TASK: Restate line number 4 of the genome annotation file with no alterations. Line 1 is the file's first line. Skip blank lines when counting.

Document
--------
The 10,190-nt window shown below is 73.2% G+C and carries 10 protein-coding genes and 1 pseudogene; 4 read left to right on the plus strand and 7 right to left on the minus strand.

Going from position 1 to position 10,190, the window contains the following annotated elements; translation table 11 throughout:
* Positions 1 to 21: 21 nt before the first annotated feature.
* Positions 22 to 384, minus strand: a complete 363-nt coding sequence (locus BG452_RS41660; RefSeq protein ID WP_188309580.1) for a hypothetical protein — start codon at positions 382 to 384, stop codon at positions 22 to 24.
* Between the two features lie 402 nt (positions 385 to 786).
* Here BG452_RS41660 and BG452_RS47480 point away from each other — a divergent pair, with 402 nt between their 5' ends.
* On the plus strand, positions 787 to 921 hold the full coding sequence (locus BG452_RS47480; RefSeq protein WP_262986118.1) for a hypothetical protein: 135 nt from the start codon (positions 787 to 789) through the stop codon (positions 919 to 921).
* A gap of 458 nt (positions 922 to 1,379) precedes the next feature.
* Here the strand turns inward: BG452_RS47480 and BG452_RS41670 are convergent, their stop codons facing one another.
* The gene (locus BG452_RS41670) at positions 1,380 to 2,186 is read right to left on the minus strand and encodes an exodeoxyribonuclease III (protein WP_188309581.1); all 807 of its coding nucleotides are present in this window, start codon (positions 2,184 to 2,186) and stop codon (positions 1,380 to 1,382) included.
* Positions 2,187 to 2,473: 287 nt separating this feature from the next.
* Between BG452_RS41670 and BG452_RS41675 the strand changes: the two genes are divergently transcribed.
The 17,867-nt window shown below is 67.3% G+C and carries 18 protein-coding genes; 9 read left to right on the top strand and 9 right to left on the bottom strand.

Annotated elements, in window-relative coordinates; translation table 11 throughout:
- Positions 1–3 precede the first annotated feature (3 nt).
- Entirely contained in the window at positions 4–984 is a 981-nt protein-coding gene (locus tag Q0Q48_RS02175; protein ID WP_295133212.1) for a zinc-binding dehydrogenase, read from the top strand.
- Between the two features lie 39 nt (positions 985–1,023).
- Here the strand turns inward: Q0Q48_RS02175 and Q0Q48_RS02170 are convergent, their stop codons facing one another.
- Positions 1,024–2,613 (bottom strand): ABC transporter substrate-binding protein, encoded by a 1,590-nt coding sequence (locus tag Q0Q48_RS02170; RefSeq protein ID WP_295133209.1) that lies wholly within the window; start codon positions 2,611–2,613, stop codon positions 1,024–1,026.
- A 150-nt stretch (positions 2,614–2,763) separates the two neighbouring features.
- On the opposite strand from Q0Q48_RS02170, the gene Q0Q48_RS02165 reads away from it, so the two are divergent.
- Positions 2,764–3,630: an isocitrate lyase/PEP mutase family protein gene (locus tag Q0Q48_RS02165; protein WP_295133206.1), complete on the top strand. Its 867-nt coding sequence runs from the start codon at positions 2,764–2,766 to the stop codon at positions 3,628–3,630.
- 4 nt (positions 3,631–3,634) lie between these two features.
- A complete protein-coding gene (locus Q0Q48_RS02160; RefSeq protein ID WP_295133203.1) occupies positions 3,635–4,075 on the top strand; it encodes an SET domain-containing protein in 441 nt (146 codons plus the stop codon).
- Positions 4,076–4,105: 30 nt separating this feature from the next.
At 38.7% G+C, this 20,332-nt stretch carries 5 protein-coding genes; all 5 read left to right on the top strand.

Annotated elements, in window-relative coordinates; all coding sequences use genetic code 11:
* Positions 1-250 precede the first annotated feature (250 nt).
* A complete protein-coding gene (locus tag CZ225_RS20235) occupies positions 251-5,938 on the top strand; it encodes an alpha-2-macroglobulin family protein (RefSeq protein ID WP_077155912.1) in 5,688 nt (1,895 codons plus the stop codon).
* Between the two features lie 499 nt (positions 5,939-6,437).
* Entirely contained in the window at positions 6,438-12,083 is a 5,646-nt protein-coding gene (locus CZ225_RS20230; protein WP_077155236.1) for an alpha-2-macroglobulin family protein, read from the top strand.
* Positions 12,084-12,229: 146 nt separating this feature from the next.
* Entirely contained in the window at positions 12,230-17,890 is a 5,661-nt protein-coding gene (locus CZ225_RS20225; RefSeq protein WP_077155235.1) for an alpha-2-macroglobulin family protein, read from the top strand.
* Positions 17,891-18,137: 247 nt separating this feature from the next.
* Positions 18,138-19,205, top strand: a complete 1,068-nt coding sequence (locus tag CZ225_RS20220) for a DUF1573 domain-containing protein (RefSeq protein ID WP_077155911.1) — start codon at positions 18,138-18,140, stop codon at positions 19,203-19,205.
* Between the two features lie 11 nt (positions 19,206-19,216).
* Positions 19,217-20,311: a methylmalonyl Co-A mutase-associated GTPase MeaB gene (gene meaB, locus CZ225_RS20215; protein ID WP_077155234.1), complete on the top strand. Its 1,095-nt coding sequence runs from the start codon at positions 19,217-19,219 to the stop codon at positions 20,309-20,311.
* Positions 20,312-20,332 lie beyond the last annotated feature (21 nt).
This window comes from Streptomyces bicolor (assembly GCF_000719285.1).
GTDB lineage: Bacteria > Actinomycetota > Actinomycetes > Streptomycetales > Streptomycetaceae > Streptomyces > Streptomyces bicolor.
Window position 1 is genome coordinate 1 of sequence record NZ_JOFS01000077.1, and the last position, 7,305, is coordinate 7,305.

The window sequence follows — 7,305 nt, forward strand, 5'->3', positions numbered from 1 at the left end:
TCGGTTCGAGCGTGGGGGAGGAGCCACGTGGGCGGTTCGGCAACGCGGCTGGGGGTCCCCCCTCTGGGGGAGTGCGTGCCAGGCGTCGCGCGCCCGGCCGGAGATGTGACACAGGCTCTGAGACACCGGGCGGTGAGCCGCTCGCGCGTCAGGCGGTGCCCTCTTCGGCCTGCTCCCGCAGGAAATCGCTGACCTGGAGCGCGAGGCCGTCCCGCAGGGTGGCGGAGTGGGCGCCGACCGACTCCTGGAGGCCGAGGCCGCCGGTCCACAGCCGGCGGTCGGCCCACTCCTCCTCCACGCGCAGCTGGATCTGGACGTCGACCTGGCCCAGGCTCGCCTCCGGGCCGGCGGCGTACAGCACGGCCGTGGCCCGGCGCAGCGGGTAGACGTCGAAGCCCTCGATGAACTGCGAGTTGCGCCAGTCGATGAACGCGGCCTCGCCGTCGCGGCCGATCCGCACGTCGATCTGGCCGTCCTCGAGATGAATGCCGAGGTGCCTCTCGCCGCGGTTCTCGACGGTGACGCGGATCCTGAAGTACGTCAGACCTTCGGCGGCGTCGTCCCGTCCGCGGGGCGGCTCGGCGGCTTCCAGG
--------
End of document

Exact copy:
* Positions 22 to 384, minus strand: a complete 363-nt coding sequence (locus BG452_RS41660; RefSeq protein ID WP_188309580.1) for a hypothetical protein — start codon at positions 382 to 384, stop codon at positions 22 to 24.